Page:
This post was originally featured in Communications Director magazine. Here's Part 1. Check back for Part 2.
It can strike fear into the heart of even the most seasoned communications professional. You’ve been asked to write a speech.
The first reaction is usually flattery that someone thinks so highly of your writing skills. Then there’s panic. Then mind-numbing, blank-page introspection. How do I start? Should I try for humor? Does my speaker need to sound like President Obama? Or should he just try to be himself? Is it too late to find another job? Why me?
Never fear. What to others may seem like a mysterious, arcane endeavor can actually be a very straight-forward and successful task. So what’s the secret to writing a successful speech? It’s quite simple: a successful speech is one the audience will listen and react to.
Yes, there are entire shelves of books on speechwriting. (I have one myself that’s coming out this fall in a project with Vital Speeches of the Day.) And yes people go to conferences and get training to become better speechwriters. But all of the books and all of the training essentially land on this single point: will the audience listen and will it react the way you want it to?
So here are five must-do tips for ensuring the next speech you write is must-listen-to material.
The first tip is to begin every speech by focusing on the audience itself. If this is the only tip you follow, the next speech you write will be better than most.
When I first began writing speeches, an older and wiser speechwriter took me aside and explained this very bluntly. Like a lot of younger writers, I wanted the speeches I wrote to sound grandiose and soaring. I wanted the language to be lyrical and every speech to get a standing ovation.
“Listen,” he said, “all audiences are the same. They just want to know how to be healthier, wealthier or happier. If you can give them even one of those, you’ll do just fine.”
In fact, every audience member is asking the same thing when your speaker stands at the podium: What is this speaker going to say that’s going to make my life better?
Answer that first before you begin to draft your own messages.
Too many writers turn the speaker/audience paradigm around and begin with what they want to say. The result is that speakers seem out of touch and boring because they haven’t identified a common problem.
So tip number one is to focus on the audience and solve their needs. If you write a speech that could make them healthier, wealthier or happier, they will be interested in what your speaker says and you’ve got the beginnings of a great speech.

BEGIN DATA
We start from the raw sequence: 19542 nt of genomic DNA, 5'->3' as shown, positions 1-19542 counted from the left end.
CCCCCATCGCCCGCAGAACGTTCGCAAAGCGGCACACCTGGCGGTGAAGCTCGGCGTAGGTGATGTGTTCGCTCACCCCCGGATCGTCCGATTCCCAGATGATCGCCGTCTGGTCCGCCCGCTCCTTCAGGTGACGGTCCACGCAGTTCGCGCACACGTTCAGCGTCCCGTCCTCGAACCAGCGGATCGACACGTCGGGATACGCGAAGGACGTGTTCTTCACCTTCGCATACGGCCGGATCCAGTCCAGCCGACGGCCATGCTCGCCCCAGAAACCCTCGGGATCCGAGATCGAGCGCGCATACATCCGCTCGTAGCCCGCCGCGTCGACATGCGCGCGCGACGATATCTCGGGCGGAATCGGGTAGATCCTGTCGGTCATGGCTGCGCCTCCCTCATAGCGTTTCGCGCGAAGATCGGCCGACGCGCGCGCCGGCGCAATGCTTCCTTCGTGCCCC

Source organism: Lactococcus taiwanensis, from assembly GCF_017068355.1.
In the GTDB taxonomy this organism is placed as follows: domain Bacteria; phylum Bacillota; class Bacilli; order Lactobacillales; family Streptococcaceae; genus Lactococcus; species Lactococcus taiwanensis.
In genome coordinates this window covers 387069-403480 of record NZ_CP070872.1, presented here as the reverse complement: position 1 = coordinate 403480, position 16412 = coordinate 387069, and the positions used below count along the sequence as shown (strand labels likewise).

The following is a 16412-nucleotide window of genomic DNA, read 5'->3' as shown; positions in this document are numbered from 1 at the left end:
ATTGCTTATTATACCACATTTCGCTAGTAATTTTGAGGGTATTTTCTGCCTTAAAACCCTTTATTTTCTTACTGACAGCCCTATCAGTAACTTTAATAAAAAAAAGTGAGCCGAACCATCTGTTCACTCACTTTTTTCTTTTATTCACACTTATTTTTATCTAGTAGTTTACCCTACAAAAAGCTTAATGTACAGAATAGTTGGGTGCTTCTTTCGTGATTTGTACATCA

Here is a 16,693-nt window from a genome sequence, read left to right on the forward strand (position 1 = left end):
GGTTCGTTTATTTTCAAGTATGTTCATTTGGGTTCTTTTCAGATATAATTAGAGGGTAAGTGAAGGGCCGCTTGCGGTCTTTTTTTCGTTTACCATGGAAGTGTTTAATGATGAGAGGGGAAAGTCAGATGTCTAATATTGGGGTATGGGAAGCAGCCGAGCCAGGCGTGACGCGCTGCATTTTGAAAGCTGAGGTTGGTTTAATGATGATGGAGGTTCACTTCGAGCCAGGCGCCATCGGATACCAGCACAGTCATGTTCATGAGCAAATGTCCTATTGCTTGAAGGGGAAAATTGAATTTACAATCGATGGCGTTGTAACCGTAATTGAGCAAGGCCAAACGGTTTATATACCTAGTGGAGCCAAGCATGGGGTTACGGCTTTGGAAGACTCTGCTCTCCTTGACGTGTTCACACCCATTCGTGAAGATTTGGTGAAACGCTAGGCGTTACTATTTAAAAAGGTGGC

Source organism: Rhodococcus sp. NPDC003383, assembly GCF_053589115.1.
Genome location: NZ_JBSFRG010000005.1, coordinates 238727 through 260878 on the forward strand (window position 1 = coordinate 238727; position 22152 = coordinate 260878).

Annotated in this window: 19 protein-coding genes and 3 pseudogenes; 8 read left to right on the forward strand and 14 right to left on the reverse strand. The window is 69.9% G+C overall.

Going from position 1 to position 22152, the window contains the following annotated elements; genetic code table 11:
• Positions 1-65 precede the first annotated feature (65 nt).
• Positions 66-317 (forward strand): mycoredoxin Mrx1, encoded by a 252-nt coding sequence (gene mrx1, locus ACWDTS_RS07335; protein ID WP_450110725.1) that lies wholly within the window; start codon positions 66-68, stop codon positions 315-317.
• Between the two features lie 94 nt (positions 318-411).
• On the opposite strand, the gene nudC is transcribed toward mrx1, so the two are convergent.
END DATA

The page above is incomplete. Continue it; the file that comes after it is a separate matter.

The second big tip for a successful speech is to rely more on emotions and less on logic.
I was listening to a radio program a few weeks ago about an effort by photographers in the United States to show the new face of poverty in the country. The interviewer asked why it was important to get these photographs in front of everyday people rather than simply giving them the data about poverty.
The photographer being interviewed said something every speechwriter should hear. “The fact of the matter is,” he said, “anecdote trumps facts every time.”
All of us are creatures of emotions. It’s why television commercials asking for asking for aid money to feed the hungry or help those injured in natural disasters use images of destruction and despair.
Unfortunately, too many speakers believe if they just explain the situation in a cool and reasoned way, the audience will get it. But if you really want to connect with an audience, use emotional devices. And the best way to do that is by telling stories.
More than any other device, stories can deliver the emotional appeal that audiences respond to. Stories can actually bring material to life and are often more believable than facts alone. Why? Because they do two things very well.
Stories let audience members place themselves inside the story, relate it to events in their own lives, and compare it with something personal to them. They also allow the listeners reach their own conclusions about the facts by putting abstract, logical data into context.
I encourage speakers to include stories about who they are or how they learned what they know to be true. Teaching stories – where they learned a greater truth – are especially powerful and emotional.
-- To be continued --